Homeland Security Secretary Janet Napolitano told Congress Tuesday that the Customs Bureau picked up Boston bomber Tamerlan Tsarnaev's trip to Russia but not his reentry into the United States.
Napolitano's testimony appeared to contradict an FBI account related by Sen. Lindsay Graham (R., S.C.) who said Monday that the bureau had been unaware of Tsarnaev's exit and reentry due to a clerical error.
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"There was a ping on the outbound on Customs," Napolitano said.
The secretary's disclosure came amid criticism of the FBI for its handling of the Tsarnaev case. The Russian government requested the FBI investigate Tsarnaev years before he and his younger brother Dzhokhar planted bombs at the Boston Marathon that killed three and injured, in some cases severely, more than 200. The brothers subsequently killed a Massachusetts Institute of Technology police officer and critically wounded a Boston transit officer.
Tamerlan died Thursday of wounds sustained in a gunfight with police. The federal government charged Dzhokhar Monday with conspiracy to use a weapon of mass destruction and wanton destruction of property resulting in death.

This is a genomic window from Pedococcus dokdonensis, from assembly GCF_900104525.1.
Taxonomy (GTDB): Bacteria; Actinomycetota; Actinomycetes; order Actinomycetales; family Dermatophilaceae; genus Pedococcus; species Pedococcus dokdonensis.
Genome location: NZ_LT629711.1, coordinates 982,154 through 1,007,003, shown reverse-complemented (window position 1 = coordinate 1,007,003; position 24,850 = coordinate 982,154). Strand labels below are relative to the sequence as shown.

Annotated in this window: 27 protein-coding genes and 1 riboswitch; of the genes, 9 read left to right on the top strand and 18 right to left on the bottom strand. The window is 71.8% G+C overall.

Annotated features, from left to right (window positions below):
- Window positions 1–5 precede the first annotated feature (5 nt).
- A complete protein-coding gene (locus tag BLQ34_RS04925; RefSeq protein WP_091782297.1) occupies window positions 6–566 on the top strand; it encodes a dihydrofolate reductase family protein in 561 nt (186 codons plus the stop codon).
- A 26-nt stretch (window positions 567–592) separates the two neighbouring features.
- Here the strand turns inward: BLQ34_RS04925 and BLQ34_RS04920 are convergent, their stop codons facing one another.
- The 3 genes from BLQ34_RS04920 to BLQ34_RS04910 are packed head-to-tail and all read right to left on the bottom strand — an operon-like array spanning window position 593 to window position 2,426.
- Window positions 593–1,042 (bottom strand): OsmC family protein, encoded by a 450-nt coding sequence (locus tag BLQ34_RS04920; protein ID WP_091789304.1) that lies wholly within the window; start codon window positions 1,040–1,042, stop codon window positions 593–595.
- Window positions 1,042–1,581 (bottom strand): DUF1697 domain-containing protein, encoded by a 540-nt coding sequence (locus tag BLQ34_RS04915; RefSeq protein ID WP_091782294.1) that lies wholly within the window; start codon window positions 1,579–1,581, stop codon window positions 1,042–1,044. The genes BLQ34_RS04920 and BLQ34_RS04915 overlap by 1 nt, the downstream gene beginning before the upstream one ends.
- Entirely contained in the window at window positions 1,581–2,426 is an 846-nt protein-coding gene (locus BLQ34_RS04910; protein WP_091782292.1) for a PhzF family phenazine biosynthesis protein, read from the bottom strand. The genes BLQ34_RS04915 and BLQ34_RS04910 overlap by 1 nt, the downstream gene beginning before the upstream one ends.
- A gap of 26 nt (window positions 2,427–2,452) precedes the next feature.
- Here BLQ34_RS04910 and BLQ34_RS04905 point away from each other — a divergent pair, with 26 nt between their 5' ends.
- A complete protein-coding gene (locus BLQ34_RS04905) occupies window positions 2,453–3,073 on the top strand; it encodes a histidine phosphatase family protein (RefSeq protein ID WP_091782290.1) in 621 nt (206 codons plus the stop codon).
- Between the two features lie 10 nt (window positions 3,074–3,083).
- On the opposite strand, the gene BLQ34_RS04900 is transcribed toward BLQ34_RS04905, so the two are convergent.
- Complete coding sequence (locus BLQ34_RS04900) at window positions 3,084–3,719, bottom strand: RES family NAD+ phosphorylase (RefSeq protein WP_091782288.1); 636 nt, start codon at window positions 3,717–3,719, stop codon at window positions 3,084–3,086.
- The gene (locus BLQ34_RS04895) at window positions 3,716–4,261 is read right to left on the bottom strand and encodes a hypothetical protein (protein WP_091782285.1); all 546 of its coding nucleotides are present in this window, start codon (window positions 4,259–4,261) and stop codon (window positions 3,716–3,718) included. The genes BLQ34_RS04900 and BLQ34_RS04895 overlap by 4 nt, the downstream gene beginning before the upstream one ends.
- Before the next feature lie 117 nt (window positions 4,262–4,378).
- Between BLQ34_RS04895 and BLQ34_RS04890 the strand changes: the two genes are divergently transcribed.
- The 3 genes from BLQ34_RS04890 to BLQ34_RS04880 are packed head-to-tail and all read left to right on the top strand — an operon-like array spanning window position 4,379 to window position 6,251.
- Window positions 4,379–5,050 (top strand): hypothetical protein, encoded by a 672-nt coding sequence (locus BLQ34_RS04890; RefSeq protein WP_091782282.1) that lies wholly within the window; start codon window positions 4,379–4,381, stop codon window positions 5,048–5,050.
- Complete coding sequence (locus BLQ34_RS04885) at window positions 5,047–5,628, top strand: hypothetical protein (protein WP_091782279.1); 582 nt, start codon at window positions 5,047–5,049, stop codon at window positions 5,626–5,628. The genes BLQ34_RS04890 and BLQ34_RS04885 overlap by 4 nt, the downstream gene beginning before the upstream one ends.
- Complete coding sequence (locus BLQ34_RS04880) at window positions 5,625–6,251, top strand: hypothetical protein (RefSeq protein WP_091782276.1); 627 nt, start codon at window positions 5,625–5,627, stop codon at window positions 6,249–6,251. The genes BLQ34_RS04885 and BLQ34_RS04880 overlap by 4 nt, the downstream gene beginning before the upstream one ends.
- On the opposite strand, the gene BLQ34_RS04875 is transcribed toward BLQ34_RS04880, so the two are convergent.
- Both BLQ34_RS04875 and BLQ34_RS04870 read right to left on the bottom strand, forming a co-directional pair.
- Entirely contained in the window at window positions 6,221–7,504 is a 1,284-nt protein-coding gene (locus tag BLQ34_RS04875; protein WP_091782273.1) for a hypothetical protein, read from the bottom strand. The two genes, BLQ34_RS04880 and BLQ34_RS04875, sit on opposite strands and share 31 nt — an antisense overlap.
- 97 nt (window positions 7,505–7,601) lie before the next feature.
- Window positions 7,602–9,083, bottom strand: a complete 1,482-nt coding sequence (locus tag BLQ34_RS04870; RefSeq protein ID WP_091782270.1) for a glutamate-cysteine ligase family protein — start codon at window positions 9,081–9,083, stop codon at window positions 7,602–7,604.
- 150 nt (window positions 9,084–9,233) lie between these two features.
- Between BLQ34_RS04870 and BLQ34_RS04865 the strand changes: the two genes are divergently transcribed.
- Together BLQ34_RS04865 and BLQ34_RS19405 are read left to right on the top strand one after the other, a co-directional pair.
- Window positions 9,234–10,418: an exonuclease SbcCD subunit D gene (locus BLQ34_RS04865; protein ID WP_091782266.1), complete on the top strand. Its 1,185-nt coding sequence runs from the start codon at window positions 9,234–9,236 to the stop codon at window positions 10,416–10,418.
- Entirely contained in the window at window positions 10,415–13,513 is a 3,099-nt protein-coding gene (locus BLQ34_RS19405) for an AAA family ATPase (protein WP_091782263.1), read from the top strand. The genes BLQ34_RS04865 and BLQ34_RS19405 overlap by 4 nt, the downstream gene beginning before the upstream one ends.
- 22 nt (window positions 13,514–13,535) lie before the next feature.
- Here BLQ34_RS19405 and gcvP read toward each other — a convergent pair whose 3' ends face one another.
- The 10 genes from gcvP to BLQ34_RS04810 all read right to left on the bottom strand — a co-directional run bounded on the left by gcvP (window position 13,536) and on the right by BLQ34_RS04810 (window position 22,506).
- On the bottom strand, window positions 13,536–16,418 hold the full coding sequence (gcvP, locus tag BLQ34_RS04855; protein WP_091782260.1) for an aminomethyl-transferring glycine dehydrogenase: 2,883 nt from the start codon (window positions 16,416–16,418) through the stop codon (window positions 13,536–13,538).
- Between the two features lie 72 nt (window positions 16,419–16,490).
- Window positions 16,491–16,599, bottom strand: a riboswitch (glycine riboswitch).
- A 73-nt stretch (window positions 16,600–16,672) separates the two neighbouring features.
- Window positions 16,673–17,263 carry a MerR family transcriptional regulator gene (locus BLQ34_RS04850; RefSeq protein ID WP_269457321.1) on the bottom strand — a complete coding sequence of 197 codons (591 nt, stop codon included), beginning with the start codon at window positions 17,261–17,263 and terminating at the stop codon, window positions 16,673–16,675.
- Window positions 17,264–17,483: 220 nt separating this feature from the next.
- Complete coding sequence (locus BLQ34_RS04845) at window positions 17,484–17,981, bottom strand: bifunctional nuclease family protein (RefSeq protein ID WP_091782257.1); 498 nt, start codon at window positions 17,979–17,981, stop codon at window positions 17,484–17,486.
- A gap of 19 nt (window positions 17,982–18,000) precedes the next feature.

The FBI met with Tamerlan Tsarnaev in 2011 but found no cause for further investigation. This was the fifth time an individual committed an act of terrorism after being brought to the attention of the bureau, critics say.
Sen. Charles Grassley (R., Iowa) said he would seek clarification from the FBI and the Department of Homeland Security as to the details of Tsarnaev's overseas travel.
Napolitano said she would provide more information to the Senate in a classified briefing scheduled for Thursday.
Last week's attack in Boston continued to affect the Senate Judiciary Committee debate on a bipartisan immigration proposal that includes a path to citizenship for the 11 to 12 million illegal immigrants in the United States.
Supporters of the bill, including Napolitano, say it would increase U.S. security by providing more resources along the Southern border, updating the visa monitoring system, and providing the government more information on who exactly has been living in the country.
"Will it make America safer and more secure?" Sen. Richard Durbin (D., Ill.), one of the architects of the legislation, asked Napolitano.
"Absolutely," she replied.
Critics of the legislation, however, say its law enforcement provisions are weak and will be ignored in favor of quickly legalizing illegal immigrants.
Sen. Ted Cruz (R., Texas) pressed the secretary on what would stop her from declaring the border is secure and moving on to the legalization process.
Napolitano said she would not certify border security if conditions there returned to what they were in 2005 and 2006. No one disputed that conditions have improved since then.
"We have every interest in implementing this as quickly as possible," Napolitano told Congress.